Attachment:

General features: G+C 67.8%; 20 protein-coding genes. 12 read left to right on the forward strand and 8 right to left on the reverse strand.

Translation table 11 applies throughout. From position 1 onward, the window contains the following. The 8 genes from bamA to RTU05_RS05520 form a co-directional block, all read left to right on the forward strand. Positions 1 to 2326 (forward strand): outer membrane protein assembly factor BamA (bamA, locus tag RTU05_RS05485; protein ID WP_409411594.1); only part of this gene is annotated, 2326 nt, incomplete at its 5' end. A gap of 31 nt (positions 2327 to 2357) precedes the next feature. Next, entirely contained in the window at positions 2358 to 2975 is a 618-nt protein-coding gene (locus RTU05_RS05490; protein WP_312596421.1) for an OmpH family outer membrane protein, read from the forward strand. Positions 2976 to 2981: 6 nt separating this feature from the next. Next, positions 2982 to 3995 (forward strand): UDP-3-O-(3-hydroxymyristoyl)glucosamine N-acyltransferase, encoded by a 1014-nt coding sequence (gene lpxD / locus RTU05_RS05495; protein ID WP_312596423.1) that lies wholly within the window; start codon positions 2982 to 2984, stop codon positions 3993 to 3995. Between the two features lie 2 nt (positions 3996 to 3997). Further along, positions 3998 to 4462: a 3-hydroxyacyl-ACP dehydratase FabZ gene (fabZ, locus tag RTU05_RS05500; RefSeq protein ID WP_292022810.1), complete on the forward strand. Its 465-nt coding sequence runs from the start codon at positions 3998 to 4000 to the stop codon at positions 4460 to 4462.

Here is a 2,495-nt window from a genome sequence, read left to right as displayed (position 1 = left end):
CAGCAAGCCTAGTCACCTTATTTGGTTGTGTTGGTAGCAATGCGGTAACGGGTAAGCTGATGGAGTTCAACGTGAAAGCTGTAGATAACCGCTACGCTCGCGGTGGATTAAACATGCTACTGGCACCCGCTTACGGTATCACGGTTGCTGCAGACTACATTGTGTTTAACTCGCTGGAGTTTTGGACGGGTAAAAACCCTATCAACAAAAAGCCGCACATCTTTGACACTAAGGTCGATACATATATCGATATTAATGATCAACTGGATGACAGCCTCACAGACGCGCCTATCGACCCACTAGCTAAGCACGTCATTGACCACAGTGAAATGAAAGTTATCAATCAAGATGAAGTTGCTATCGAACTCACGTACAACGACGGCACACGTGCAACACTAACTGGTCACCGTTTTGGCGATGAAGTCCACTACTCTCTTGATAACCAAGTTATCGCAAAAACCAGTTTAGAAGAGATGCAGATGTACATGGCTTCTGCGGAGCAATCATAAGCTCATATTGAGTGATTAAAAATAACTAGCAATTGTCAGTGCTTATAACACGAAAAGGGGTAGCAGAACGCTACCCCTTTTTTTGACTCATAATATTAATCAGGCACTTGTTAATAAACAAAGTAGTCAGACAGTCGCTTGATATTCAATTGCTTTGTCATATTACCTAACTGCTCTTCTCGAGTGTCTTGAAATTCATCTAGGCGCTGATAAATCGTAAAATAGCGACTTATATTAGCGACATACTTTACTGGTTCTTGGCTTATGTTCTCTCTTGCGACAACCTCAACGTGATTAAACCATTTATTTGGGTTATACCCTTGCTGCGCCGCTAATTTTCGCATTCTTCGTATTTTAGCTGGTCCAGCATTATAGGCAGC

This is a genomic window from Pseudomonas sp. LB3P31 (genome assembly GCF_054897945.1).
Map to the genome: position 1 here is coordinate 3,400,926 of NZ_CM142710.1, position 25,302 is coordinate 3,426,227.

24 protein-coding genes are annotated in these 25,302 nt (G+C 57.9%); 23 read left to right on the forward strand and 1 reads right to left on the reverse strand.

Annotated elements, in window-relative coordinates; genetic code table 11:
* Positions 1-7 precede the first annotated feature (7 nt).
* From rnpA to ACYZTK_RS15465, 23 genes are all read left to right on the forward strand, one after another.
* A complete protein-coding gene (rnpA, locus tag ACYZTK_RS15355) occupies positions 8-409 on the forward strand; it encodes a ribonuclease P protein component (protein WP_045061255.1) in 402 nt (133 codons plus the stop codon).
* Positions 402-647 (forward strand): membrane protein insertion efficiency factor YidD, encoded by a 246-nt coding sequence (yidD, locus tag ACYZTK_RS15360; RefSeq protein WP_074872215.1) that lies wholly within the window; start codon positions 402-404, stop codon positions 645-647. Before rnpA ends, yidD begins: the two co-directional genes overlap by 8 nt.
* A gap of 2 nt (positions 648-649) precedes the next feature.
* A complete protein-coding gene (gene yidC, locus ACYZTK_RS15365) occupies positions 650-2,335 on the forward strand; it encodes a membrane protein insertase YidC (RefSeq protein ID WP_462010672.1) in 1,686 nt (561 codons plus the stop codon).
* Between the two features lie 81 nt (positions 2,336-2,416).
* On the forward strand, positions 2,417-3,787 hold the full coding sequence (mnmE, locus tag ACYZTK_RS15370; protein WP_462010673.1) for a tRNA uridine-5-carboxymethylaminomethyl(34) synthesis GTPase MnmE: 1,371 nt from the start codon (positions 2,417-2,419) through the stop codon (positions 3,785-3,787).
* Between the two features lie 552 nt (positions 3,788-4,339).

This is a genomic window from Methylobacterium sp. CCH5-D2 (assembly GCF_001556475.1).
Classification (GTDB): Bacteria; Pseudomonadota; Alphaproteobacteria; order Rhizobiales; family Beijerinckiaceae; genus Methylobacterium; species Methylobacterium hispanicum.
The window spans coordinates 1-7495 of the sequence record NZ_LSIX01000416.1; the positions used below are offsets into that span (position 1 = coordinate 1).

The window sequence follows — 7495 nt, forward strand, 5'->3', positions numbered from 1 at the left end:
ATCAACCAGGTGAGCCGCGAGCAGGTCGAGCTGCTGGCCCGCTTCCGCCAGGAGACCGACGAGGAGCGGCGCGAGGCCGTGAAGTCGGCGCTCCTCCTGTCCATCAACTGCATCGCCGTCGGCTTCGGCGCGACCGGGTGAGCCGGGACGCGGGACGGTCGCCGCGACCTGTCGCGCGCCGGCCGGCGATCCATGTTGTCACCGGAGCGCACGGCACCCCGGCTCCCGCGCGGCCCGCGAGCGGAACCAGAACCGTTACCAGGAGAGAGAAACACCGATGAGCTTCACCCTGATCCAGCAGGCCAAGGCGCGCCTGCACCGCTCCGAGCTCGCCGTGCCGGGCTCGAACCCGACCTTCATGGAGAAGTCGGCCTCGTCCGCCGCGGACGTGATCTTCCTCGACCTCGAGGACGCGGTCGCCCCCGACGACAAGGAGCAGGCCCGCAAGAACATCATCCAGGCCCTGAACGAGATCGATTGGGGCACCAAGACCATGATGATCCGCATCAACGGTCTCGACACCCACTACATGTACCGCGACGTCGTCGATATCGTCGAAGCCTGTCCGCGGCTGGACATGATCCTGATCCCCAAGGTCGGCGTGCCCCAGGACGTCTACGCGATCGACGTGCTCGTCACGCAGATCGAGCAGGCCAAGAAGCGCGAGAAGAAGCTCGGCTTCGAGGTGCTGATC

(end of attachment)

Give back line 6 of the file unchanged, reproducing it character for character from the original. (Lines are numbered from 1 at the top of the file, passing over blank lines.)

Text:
Map to the genome: position 1 here is coordinate 3,400,926 of NZ_CM142710.1, position 25,302 is coordinate 3,426,227.